(Did you play the game yet? Let’s Play a Game! Win a free ecopy.)

Researching is important.

Problems arise when you research too much or not enough.

Research is a rabbit hole. It’s more like a black hole. You fall in and may never make it out again.

That cannot make you fear researching. As if it cannot be done. Or it shouldn’t be done. As if we shouldn’t google or search. We’ll get lost. We’ll get discouraged.

I’m not saying you won’t. But, research is still important.

When you google information about your story, you can find many other stories just like it exist. Please don’t fear that. As long as it cannot be called fanfiction and you didn’t copy+paste, it’s fine. Maybe you need to change a character’s name or the title of the book or even your penname, but don’t fear putting the book out there just because XYZ already exists. (Read Cliches)

As for when it’s smart to google and for how long… It depends on the story.

My suggestion: make it less than a quarter of plotting time. Anything more than that is probably going to have you going deeper than necessary. How long should you plot? That also depends on story and writer. How long do you normally plot? Do you end up with something far beyond what’s needed for the story? Have you timed yourself?

Then write. Get the story down as quickly as possible. Don’t worry if you write the wrong gun for the time period or you make them handshake when it’s not commonplace at the time.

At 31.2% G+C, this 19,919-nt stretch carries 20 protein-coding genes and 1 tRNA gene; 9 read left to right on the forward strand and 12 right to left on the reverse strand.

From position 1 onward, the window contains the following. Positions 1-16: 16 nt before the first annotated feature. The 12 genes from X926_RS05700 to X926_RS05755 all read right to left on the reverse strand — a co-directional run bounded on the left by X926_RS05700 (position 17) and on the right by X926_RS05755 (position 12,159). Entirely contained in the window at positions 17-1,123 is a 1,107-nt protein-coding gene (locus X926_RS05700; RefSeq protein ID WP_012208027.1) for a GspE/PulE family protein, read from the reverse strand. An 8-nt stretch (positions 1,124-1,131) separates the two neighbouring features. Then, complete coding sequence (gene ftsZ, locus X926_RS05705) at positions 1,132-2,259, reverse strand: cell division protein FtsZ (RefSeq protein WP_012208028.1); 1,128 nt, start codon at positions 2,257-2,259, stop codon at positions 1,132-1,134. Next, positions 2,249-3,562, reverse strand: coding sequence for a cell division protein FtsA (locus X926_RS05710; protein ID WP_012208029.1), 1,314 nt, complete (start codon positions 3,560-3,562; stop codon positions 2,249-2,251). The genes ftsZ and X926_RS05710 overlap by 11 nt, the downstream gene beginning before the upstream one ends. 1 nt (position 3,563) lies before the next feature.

Those things can easily be changed in edits.

No seriously, very few items cannot be changed during edits. You should have picked up the big stuff for the area if you spent any time researching. And if you had a specific idea going in, you should have done your research for that event, time, place, etc.

Matching to history normally means you need research and plotting.

“What if the name doesn’t exist then?” That’s an easy fix.

“What if that vegetable wasn’t created yet?” Again easy fix.

“What if…”

Unless it’s a pivotal piece to the entire story, it’s an easy fix.

And if it’s not? Congrats, you just mixed science fiction and historical. Don’t try to completely rework the plot to fit the truth if it requires everything to change.

How do I know if it needs to be fixed?

Research each item you think may be a concern. Every proper noun. Proper nouns mean actual items. Anything specific should be questioned. Anything you name, the action, just double check by putting your time period place and action in. Nothing comes up? No problem if it would exist in the normal sense.

Don’t dive deep.

Set a timer when researching. Go five minutes for a quick search or fifteen minutes for a longer one. If the timer goes off and you don’t have an answer, reset it. If you ended up going off track, it will bring you back on track.

Make a list of items you want to research and the page or paragraph or chapter they belong to.

If the work does not match up with history, so what? Will the average person know? Or will you only have history buffs complaining? Most stuff can be glossed over and ignored. Or you can mark it as fantasy or fiction. It doesn’t have to be marked as historical if you moved too far from real history.

If you are not writing non-fiction, it doesn’t matter as much.


Make the story believable.

As long as a reader can believe the story, they won’t be bothered by a failure to research properly.

(Did you play the game yet? Let’s Play a Game! Win a free ecopy.)

[Writer’s Stuff] [About Cat Hartliebe]

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